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The last 100 years have seen a huge change in the global structure of the human population, with the majority of people now living in urban rather than rural environments. An assumed consequence is that people will have fewer experiences of nature, and this could have important consequences given the myriad health benefits that they can gain from such experiences. Alternatively, as experiences of nature become rarer, people might be more likely actively to seek them out, mitigating the negative effects of urbanisation. In this study, we used data for 3000 survey respondents from across the UK, and a nature-dose framework, to determine whether (a) increasing urbanisation is associated with a decrease in the frequency, duration and intensity of nature dose; and (b) differences in nature exposure associated with urbanisation impact on four population health outcomes (depression, self-reported health, social cohesion and physical activity). We found negative exponential relationships between nature dose and the degree of urbanisation. The frequency and duration of dose decreased from rural to suburban environments, followed by little change with further increases in urbanisation. There were weak but positive associations between frequency and duration of dose across all four health domains, while different dimensions of dose showed more positive associations with specific health domains in towns and cities. We show that people in urban areas with a low nature dose tend to have worse health across multiple domains, but have the potential for the greatest gains from spending longer in nature, or living in green areas.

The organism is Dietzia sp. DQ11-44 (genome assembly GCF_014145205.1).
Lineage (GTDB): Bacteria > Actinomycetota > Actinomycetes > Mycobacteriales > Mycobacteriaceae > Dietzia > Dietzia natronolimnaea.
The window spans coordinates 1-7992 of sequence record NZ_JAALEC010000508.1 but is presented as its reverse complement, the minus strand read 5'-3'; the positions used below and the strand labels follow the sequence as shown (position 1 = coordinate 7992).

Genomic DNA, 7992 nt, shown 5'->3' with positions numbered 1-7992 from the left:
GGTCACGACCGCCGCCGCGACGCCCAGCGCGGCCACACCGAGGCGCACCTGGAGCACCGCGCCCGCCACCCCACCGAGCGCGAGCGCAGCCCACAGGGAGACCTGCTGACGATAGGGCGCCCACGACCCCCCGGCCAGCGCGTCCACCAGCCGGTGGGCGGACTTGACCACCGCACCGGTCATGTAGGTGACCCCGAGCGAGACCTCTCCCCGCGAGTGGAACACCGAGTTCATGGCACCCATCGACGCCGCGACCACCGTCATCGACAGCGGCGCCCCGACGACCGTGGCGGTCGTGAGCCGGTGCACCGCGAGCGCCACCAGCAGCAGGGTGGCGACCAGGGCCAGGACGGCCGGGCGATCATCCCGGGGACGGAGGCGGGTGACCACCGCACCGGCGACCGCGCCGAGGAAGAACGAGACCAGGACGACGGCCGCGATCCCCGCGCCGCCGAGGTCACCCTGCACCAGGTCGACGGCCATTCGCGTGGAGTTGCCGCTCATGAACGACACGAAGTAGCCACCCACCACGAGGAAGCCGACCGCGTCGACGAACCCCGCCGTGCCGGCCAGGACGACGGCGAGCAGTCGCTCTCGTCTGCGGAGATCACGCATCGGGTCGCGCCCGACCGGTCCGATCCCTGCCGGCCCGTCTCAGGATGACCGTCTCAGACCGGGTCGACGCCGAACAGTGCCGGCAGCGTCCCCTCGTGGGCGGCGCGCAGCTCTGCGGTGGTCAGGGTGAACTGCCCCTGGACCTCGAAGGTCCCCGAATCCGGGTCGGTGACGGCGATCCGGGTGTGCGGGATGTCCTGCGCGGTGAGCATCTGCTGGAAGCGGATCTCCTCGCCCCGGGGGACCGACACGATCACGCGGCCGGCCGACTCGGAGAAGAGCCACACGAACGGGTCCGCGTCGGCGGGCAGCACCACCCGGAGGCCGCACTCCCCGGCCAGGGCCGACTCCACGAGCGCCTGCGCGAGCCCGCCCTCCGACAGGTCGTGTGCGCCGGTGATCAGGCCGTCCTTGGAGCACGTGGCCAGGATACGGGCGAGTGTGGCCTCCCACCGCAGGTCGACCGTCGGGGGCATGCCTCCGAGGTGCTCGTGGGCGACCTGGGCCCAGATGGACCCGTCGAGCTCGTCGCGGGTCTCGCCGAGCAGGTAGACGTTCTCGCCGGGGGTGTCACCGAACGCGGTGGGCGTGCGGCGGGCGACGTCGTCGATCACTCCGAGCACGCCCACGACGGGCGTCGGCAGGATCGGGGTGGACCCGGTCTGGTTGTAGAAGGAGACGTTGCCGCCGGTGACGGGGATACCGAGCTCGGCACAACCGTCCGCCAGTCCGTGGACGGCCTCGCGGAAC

Cox, D. T. C., Shanahan, D. F., Hudson, H. L., Fuller, R. A., & Gaston, K. J. (2018). The impact of urbanisation on nature dose and the implications for human health. Landscape and Urban Planning, 179, 72–80. https://doi.org/10.1016/j.landurbplan.2018.07.013